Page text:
4)    It establishes truth (2 or 3 witnesses)
    5)    It encourages new ideas
    6)    Checks and balances
    7)    Smooth transition (if Set One steps down or leaves)
    8)    Preserves Set One (Ex. 18:17,18)

3.  Deaconate:  The Purpose
a)    It releases the Elders to concentrate on spiritual oversight.  (It increases the Leadership team/mix and makes it more effective.)
Acts 6:1-4  

b)    They manage the ministry of helps and insure that the work is being done and not overlooked.  

c)    The deaconate is a training ground for all those called to serve in the five fold ministry.  (Those called to five fold ministry develop their gifts and increase their anointing by first serving or functioning as deacons in the ministry of helps.


Scriptural Examples of how the Ministry of Helps prepares people for greater ministry (five fold ministry)

1)    Acts 6:1-8: Stephen and Philip later became five fold ministers
Acts 7, Acts 8:5-8, Acts 21:8)
2)    The 12 Apostles first served Jesus in Ministry of Helps.
Jn. 4:31-33 –They purchased food for Jesus.
Jn. 6:1-13 – Organized seating arrangements in an open air meeting.
Mt. 26:17-19 – Prepared food and the room for the Passover.
Mt. 21:1-3 – Retrieved a donkey for Jesus (provided transportation).
Mt. 17:27 – They were sent to pay the tax.
3)    Throughout the book of Acts we see many men such as Timothy, Mark and Luke who first served as ministers of helps to Paul and afterward raised up to five fold ministry.
4)    Numbers 27:16-23 – Joshua was referred to many times as the “Servant of Moses” before He was qualified to lead the nation of Israel under Jehovah.
1 Kings 19:16-21 – Elisha first served as Elijah’s Servant before becoming a prophet.
1 Samuel 16:14-23 – David served Saul before being made King.
1 Samuel 2:18-20 – Samuel served Eli before being made Prophet.

 


III.    HOW SET ONE & ELDERS SHOULD FUNCTION TOGETHER / DIFFERENT KINDS OF CHURCH GOVERNMENT TODAY


1.    One Person Rule: (Episcopas) Mk. 10:42-44

a)    Set One rules by himself.

b)    Set One makes all the decisions, does all the planning without getting advise or counsel from Elders.
Dangers of this form of government:
    •    The weakest and most vulnerable form of government. (It depends only on one person instead of a team so Satan only has to destroy one person to destroy the church).
    •    Takes away the wisdom of a team.
    •    Takes away the synergistic power of a team.
    •    No checks and balances for the Set One if they go- off morally, doctrinally or financially.
    •    This kind of government only holds up in times of peace, but doesn’t hold up when the storms hit.

2.    Congregational (People’s Party – Democracy)
a)    The people rule by vote.

b)    No clear leader. The Pastor is only a regular member.

c)    Pastor must represent what the people want – rather than lead them into what God wants.


3.    Board or Counsel Control:  (Oligarchic leadership )

a)    A Board of Trustees, Elders or Deacons run the church.

b)    The Pastor is just hired to preach/visit and perform religious duties


4.    Central or External Control:  (A Church is controlled by their denomination or the state.  The property of the church is owned by the External Organization.)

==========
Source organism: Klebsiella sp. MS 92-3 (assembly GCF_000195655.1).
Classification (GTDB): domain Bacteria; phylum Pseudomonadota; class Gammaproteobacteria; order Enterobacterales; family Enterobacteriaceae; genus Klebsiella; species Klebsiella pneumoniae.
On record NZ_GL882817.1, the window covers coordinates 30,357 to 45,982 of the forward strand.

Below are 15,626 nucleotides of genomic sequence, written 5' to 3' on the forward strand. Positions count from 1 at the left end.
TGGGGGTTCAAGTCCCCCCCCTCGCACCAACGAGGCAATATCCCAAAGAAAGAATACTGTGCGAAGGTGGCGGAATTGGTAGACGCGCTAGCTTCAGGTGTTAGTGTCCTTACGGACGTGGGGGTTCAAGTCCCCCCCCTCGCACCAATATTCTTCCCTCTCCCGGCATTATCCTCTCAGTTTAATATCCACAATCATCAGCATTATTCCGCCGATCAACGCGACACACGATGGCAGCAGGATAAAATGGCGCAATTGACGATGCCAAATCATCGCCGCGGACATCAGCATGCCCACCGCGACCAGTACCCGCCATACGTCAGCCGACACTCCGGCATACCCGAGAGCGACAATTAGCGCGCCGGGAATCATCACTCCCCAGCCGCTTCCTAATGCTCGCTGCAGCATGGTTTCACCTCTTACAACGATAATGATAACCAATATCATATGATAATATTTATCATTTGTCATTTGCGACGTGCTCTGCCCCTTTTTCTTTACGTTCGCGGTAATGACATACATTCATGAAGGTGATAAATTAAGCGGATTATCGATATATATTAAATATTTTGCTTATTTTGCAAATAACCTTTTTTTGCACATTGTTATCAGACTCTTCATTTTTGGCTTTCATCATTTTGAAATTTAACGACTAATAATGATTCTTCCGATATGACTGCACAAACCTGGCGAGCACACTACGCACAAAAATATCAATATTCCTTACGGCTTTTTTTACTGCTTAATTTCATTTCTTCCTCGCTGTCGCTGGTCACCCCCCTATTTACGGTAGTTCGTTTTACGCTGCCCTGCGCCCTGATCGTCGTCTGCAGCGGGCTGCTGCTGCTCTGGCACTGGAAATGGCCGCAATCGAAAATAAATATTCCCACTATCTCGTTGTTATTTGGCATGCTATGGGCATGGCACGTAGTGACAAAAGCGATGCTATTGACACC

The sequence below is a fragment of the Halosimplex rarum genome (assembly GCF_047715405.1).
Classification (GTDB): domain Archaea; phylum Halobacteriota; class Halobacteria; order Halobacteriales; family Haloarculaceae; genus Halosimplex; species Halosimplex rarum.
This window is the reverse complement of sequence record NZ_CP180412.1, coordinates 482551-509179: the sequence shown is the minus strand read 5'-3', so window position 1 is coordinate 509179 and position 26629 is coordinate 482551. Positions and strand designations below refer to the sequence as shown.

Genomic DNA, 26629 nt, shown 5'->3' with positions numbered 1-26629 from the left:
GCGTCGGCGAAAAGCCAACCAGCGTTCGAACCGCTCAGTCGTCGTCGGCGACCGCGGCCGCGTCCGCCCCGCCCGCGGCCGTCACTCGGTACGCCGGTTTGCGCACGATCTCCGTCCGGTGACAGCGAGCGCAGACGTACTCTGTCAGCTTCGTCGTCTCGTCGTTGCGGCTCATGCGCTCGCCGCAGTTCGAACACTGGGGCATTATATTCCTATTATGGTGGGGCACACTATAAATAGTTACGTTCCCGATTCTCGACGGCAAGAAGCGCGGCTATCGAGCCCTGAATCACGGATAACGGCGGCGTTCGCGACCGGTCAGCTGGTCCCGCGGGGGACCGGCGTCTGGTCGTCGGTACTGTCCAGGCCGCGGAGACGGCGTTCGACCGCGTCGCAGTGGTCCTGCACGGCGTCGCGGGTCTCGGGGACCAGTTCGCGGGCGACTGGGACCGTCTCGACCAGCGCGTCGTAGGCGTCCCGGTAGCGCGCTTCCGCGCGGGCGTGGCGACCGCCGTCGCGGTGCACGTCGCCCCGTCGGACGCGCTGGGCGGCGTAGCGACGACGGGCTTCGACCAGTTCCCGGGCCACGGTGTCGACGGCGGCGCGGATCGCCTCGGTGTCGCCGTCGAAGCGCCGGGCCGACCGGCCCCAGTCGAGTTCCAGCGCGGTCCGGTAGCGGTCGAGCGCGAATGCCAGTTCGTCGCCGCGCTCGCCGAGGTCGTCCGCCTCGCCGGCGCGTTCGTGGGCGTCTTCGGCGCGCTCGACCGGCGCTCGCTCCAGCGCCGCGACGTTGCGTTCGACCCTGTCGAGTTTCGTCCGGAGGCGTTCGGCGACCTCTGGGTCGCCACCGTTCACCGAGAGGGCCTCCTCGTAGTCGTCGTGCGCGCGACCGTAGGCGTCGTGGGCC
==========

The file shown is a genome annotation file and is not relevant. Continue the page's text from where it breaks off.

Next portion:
a)    The church is controlled by the denomination in State (Empire).

b)    The church property is owned by the outside organization or state, and so the Church Board is answerable to it.

c)    The Pastor is directly answerable to either to a central board and the denomination or both.

d)    This is unscriptural:  All local churches should be semi-autonomous without outside authority or control except in cases of moral failure or another similar crisis. They should network with other churches without getting entangled legally.  The senior Pastor (set one) should be personally accountable to his spiritual leaders without any outside interference from the church he oversees (except in the case of moral failure or another similar crisis).  The church he oversees should be ruled by a team of Elders he leads.


5.    Eldership Team

a)    This is the biblical way.

b)    A team of Elders work together in shepherding and managing the Church and together, as a team they minister to the local church.

c)    In this team, the Set One serves as the Senior or Leading Elder and gives vision and direction to the other Elders.

d)    This type of government combines the Episcopal and Presbyterian form of government.

e)    In this form of government, you have the benefit of having a strong leader who hears from God and gives direction, with a strong team who support him in the ministry with their prayer, wisdom, counsel, input, ministry gifts, administration and checks and balances that he needs to keep to the original mission of the church

 

QUALIFICATIONS OF ELDERS & DEACONS


1.    Exodus 18:21

  • •    Be an able man (able to handle responsibility, anointing and wisdom for ministry function strategy).
  • •    Be a support man (have a servant’s heart to support Set Man, not subvert his role).
  • •    Fear God (Serve God in holiness, uprightly).
  • •    Men of truth (honest, transparent, follow Mt. 18).
  • •    Hate Covetousness (not posturing for position or honor or money).
  • •    Be humble and teachable.
  • •    Know their level of authority and limit.  (Some manage 10’s, some 100’s, some 1,000’s, hard cases brought to Set One, they don’t fake authority, not their own.)

 


2.    1 Timothy 3:1-11

  • •    First be tested (must function for a long time as an Elder before title is given to them).